Photo of Man pushing woman in wheelchairAlthough there are barriers and challenges to integration, we found positive signs in our report The health and social care interface (see also our post, Adult social care at a glance). Local government understands that central to addressing the impact of austerity and to improving patient outcomes is joint working across sectors, with service redesign focused on the needs of citizens. However, the extent to which Whitehall recognises this co-dependency will only be fully revealed when the Spending Review is delivered.

EU Exit

Local government is hardly the only sector struggling with the uncertainties around leaving the EU. But I believe that to date there has been an underestimation of the sector’s role and responsibilties in managing the impacts of a ‘no deal’ exit scenario.

Civil contingencies can only ever be dealt with at a local level. With only weeks left until our deadline for leaving the EU, much remains to be done to prepare for the potential emergency calls on local government and the Local Resilience Forums in which they play a key role.

EU structural funds, including national match funding, are currently worth £2.4 billion a year to the UK. So the UK’s exit from the EU also brings uncertainty about the size, distribution, and expectations of the UK Shared Prosperity Fund, which is planned to replace these EU funds. We expect decisions around its operation and priorities will be taken as part of the 2019 Spending Review.


One way local authorities are responding to austerity and uncertainty is by increasing their commercial activities. The Secretary of State in the Coalition Government called for local authorities to become more entrepreneurial, and many have done just this.

Commercialisation isn’t simply investing in shopping centres – there are many other ways in which an authority can adopt a commercial mindset. But it’s the borrowing from the Public Works Loan Board and using this to invest in retail and other uses, such as office space, that has drawn the attention of HM Treasury, the Ministry for Housing, Communities and Local Government (MHCLG), and the Chartered Institute of Public Finance and Accountancy (CIPFA) – and rightly so, in my view.

Photo of a council meeting chamberSuch investment carries risks. At the same time, as our recent reports on Local auditor reporting and Local authority governance suggest, local authority governance has weakened in recent years. So it is not surprising that in December the MHCLG Minister, seeing some authorities borrowing upwards of 30 times their annual revenue budgets, suggested that the levels of borrowing in some authorities are too high, and it would be “prudent and quite frankly odd” if government didn’t look closely at them. Our report on local authority commercialisation, due this year, will shed useful light into this issue.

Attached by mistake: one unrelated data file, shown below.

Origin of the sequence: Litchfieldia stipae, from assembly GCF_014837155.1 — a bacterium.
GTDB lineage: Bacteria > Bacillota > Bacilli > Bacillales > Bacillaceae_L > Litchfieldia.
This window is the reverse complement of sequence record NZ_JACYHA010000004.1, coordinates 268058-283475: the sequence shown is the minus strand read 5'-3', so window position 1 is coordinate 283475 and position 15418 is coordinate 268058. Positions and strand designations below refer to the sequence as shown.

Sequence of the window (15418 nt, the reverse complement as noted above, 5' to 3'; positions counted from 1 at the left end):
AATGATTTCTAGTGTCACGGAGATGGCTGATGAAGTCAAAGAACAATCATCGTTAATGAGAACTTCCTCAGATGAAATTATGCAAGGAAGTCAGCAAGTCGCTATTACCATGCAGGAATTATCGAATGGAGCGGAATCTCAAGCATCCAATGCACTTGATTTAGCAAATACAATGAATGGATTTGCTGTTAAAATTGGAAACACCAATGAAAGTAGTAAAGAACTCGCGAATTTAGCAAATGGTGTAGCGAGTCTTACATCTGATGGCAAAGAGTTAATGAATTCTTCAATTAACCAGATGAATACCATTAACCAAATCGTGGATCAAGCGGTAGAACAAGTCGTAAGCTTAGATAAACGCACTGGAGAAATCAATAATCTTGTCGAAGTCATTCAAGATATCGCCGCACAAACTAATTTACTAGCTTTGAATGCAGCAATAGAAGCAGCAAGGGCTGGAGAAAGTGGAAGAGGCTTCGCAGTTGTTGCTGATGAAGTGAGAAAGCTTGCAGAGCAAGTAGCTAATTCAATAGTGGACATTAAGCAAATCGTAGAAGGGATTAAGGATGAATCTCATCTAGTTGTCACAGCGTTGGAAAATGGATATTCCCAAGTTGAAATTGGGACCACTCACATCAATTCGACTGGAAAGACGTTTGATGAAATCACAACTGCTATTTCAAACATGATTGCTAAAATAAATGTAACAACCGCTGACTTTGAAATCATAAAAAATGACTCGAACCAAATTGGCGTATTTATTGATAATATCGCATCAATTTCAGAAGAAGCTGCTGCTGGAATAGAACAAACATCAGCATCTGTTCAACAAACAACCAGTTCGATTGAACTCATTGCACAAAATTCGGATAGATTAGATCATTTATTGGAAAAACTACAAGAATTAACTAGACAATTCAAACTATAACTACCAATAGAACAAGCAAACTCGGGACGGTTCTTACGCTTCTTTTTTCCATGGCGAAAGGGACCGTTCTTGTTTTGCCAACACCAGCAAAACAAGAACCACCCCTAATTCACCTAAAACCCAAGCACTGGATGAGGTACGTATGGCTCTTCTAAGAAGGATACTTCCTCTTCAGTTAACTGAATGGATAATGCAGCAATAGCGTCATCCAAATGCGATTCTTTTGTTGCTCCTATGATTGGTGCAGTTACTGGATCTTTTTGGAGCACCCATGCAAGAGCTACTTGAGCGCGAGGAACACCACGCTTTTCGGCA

The year ahead

As well as the above, there are, of course, many other major areas of need that will impact on local government finances in the coming year – including housing and homelessness, education, and transport – many of which we will aim to cover in our work in the year ahead.

Perhaps more importantly, with responsibility for services dispersed across central government departments, each of which has its own narrow view of performance within its own service responsibilities, we have recommended that Whitehall build a more coherent understanding of, and coordinated approach to, local service delivery. With MHCLG acting in a coordinating role, government departments need to collectively build a consensus about the role and significance of local government as a whole in the context of the current funding climate, rather than each engaging with authorities solely to deliver their individual service responsibilities.

The nature of the UK’s exit from the EU, the Social Care Green Paper, and the Spending Review will all be pivotal in deciding what sort of future awaits local government. I and the NAO will observe with interest what progress has been made on the issues covered in this blog.

We welcome your comments, and I invite you to contact us contact us to discuss any of the issues raised in this post.

Abdool Kara

Abdool Kara

Abdool is responsible for the NAO’s work with Government departments focused on local services, including housing, communities, education and health. He provides leadership on all areas of our work that touch on local government. He has over 34 years of experience working in local government and the wider public sector, including at four different councils, seven years at the Audit Commission, and an advisory stint at the Cabinet Office. From 2009 he was Chief Executive of Swale Borough Council before joining the NAO in 2017.